Presentation on theme: "The role of the Internet in a European communication policy Ramón Jiménez Fraile Council of the European Union."— Presentation transcript:
The role of the Internet in a European communication policy Ramón Jiménez Fraile Council of the European Union
Hey guys, Can EU hear us? Hey guys, Can EU hear us?
Obviously not Voter apathy and disengagement from the political process Rejection of the EU constitution in 2 founding member states Brussels bureaucracy more distant than ever
What to do? Keep it simple and effective : less is more More openness and transparency Better communication Plan D : Dialogue, Debate & Democracy White Paper on a European communication policy
New communication approach Listening Explaining Connecting by going local With a little help from the e-channel …
Listening The direct line : phone, mail, web online consultation Online forums, virtual events, chats, blogs Opinion polls, focus groups, panels
Explaining Clear information on a well-structured website Audience targeting and localisation of messages What is the impact on your daily life? What are the benefits?
Connecting by going local Address the local concerns, speak the local language Cooperate with civil society organisations Active participation in online discussions Getting the facts straight
INTERNET Is a powerful communication tool and its impact on opinion building is still very much underestimated It has become an important forum of political debate and can increase citizens participation in the democratic process It will play a key role in the EU institutions communication efforts, who will use state-of-art Internet technology to actively debate and advocate its policies in cyberspace
The internet is a mass medium – Two-thirds in the net: – 64 percent of Germans are in the web; – 87 percent of young persons aged 25 or less already have internet access. – Everyday companion: 44 percent of Germans make daily use of the web.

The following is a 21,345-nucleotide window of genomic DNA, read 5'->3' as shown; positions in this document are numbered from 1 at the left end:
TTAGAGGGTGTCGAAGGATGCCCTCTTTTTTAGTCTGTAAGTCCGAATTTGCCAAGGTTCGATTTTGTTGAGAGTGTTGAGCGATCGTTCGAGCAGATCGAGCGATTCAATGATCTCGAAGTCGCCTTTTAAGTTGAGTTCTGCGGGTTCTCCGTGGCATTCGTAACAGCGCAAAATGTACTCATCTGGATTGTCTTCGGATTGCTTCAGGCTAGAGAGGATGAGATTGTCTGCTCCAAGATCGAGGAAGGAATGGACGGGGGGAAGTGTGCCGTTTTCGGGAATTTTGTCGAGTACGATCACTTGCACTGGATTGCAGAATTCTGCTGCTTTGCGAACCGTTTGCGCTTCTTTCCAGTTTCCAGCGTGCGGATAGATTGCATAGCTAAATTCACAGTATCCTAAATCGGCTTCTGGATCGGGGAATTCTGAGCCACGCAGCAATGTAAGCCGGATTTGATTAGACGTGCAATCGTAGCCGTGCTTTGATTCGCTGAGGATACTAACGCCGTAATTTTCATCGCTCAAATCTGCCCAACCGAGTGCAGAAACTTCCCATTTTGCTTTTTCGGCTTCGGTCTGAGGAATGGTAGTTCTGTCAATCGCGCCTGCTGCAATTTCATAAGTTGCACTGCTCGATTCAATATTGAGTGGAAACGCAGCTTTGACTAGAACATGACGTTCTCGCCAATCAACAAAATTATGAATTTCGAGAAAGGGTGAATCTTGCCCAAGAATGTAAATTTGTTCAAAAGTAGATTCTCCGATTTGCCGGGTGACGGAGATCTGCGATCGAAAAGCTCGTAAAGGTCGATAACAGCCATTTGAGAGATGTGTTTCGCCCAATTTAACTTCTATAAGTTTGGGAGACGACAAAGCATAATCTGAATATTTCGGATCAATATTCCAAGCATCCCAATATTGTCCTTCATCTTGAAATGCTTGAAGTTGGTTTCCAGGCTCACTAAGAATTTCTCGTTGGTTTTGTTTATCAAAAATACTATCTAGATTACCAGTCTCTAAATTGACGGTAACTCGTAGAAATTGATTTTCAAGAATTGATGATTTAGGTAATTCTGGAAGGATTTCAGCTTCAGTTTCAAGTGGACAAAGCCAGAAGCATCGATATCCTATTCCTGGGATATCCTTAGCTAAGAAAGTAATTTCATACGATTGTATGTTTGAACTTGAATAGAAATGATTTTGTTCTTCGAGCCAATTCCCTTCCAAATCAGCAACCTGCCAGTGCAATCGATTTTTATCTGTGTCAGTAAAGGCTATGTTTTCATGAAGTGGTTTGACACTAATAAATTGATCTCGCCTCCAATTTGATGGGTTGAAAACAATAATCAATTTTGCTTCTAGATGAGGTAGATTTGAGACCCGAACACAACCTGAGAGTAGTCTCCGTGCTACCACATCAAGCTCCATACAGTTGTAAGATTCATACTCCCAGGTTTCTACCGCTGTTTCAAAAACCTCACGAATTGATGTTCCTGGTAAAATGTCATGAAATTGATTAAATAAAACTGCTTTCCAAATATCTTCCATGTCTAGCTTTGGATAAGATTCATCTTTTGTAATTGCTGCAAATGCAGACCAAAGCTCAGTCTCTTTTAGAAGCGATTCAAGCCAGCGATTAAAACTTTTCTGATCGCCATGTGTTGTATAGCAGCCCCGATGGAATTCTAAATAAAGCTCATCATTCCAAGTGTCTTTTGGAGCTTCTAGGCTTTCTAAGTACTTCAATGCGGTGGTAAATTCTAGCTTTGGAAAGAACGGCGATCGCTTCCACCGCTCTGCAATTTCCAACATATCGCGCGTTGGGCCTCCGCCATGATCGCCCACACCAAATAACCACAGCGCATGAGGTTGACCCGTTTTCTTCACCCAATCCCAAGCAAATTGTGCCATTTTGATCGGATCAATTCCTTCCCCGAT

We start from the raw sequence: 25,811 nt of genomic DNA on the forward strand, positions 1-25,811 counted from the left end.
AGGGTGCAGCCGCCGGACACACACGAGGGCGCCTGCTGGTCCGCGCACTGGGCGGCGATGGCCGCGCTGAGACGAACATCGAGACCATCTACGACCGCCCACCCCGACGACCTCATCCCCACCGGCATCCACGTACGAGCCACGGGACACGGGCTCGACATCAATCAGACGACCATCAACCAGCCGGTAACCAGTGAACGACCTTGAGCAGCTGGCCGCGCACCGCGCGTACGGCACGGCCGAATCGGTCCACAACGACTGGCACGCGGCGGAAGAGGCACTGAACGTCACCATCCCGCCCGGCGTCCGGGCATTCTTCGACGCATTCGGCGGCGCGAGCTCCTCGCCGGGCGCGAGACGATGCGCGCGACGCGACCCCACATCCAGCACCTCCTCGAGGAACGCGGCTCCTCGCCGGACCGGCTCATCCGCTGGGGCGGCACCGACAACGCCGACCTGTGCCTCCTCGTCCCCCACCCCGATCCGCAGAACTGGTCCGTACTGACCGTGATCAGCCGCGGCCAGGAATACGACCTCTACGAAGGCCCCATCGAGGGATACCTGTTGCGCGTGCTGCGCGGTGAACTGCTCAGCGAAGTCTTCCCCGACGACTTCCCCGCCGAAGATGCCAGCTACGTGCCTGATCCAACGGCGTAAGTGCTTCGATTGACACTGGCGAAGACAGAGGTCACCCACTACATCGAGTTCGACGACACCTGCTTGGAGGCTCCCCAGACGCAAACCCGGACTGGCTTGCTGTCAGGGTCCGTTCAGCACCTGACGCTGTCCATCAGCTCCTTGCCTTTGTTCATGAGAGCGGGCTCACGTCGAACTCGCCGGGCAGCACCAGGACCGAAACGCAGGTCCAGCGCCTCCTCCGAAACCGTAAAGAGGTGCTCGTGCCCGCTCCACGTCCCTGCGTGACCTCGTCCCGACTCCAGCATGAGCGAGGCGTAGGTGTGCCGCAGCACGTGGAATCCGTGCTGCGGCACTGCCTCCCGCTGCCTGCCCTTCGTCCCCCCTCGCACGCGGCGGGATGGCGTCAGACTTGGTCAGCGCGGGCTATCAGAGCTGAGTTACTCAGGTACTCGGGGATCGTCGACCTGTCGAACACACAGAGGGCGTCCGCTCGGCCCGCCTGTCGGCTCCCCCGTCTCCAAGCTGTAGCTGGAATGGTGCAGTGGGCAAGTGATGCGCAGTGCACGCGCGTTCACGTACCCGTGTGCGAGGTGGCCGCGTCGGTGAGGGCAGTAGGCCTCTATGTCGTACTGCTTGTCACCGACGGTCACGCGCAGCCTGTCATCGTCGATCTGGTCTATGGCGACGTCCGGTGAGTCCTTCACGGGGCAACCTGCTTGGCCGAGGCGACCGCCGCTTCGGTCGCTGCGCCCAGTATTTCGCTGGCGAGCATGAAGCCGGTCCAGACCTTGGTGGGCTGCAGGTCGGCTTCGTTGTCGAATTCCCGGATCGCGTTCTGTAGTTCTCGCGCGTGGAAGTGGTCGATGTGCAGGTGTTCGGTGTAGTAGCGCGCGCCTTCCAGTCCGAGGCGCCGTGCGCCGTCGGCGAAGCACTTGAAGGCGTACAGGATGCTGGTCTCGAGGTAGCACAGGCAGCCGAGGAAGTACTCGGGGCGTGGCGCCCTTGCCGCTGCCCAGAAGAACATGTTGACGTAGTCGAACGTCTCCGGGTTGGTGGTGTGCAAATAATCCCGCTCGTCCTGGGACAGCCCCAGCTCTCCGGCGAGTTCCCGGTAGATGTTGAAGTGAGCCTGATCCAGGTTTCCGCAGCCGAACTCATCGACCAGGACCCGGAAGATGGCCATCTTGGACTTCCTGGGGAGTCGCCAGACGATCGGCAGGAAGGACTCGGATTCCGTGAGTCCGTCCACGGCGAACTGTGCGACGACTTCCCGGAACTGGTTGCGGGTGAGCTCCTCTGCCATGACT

Internet media usage is mushrooming – Internet media usage continues to grow powerfully while all other media are losing ground. – The internet now ranks third in terms of media usage Index of net media advertising revenue (year 2000 = 100) Daily media usage in minutes
The internet is "invading" TV – By 2009, more than 40 percent of all DVDs will be hired out via the web.
Entertainment via internet By 2015 it will be common: – 23 percent of households will be using video on demand, – 31percent music on demand – 18 percent online gaming offerings.
Weblogs in political communications? Communication + Trust
Communication Pyramid Information
Communication Pyramid Interactivity Information
Communication Pyramid Collective Informative Interaction Interactivity Information
Communication Pyramid Debate Interactivity Information
Trust How is it established?
Trust is made by… Individuality Continuity Transparency Interaction
Trust The Press Continuity Individuality Transparency Interaction Blogs Continuity Individuality Transparency Interaction Television Continuity Individuality Transparency Interaction
If you want Communication + Trust
Blogs is one good answer
About weblogs A weblog or blog (an artifically created word derived from 'web' and 'log') is a website to which new entries are added from time to time. New entries are placed in first position.weblog website –70,000 new blogs appear in the World Wide Web each day. –By the end of 2006 there will be roughly 15 million US blogs and > 40 million worldwide. Statistics